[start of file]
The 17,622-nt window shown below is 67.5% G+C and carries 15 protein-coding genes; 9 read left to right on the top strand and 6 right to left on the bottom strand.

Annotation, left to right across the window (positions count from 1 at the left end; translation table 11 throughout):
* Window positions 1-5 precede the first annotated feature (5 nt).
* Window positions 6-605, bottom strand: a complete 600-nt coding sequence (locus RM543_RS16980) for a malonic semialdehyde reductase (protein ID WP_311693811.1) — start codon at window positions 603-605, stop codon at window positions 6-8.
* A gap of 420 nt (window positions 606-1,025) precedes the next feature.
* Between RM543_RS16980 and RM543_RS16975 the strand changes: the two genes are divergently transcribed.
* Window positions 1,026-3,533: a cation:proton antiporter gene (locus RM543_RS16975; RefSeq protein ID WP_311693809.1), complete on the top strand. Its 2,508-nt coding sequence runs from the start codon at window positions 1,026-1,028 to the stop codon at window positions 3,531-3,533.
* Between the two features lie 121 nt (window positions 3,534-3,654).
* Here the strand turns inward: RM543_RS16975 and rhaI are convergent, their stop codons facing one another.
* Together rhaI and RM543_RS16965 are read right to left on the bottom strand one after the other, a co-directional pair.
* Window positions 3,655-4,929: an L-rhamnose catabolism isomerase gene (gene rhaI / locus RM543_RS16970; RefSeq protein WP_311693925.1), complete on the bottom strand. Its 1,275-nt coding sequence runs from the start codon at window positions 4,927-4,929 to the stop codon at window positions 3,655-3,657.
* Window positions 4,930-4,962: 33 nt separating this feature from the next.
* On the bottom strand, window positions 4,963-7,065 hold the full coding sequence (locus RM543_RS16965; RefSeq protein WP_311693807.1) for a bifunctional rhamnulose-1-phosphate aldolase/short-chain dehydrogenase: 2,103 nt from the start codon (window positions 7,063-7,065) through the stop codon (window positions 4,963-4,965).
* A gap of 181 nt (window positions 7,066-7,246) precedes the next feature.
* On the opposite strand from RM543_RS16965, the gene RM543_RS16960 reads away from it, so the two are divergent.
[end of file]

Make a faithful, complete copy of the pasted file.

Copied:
The 17,622-nt window shown below is 67.5% G+C and carries 15 protein-coding genes; 9 read left to right on the top strand and 6 right to left on the bottom strand.

Annotation, left to right across the window (positions count from 1 at the left end; translation table 11 throughout):
* Window positions 1-5 precede the first annotated feature (5 nt).
* Window positions 6-605, bottom strand: a complete 600-nt coding sequence (locus RM543_RS16980) for a malonic semialdehyde reductase (protein ID WP_311693811.1) — start codon at window positions 603-605, stop codon at window positions 6-8.
* A gap of 420 nt (window positions 606-1,025) precedes the next feature.
* Between RM543_RS16980 and RM543_RS16975 the strand changes: the two genes are divergently transcribed.
* Window positions 1,026-3,533: a cation:proton antiporter gene (locus RM543_RS16975; RefSeq protein ID WP_311693809.1), complete on the top strand. Its 2,508-nt coding sequence runs from the start codon at window positions 1,026-1,028 to the stop codon at window positions 3,531-3,533.
* Between the two features lie 121 nt (window positions 3,534-3,654).
* Here the strand turns inward: RM543_RS16975 and rhaI are convergent, their stop codons facing one another.
* Together rhaI and RM543_RS16965 are read right to left on the bottom strand one after the other, a co-directional pair.
* Window positions 3,655-4,929: an L-rhamnose catabolism isomerase gene (gene rhaI / locus RM543_RS16970; RefSeq protein WP_311693925.1), complete on the bottom strand. Its 1,275-nt coding sequence runs from the start codon at window positions 4,927-4,929 to the stop codon at window positions 3,655-3,657.
* Window positions 4,930-4,962: 33 nt separating this feature from the next.
* On the bottom strand, window positions 4,963-7,065 hold the full coding sequence (locus RM543_RS16965; RefSeq protein WP_311693807.1) for a bifunctional rhamnulose-1-phosphate aldolase/short-chain dehydrogenase: 2,103 nt from the start codon (window positions 7,063-7,065) through the stop codon (window positions 4,963-4,965).
* A gap of 181 nt (window positions 7,066-7,246) precedes the next feature.
* On the opposite strand from RM543_RS16965, the gene RM543_RS16960 reads away from it, so the two are divergent.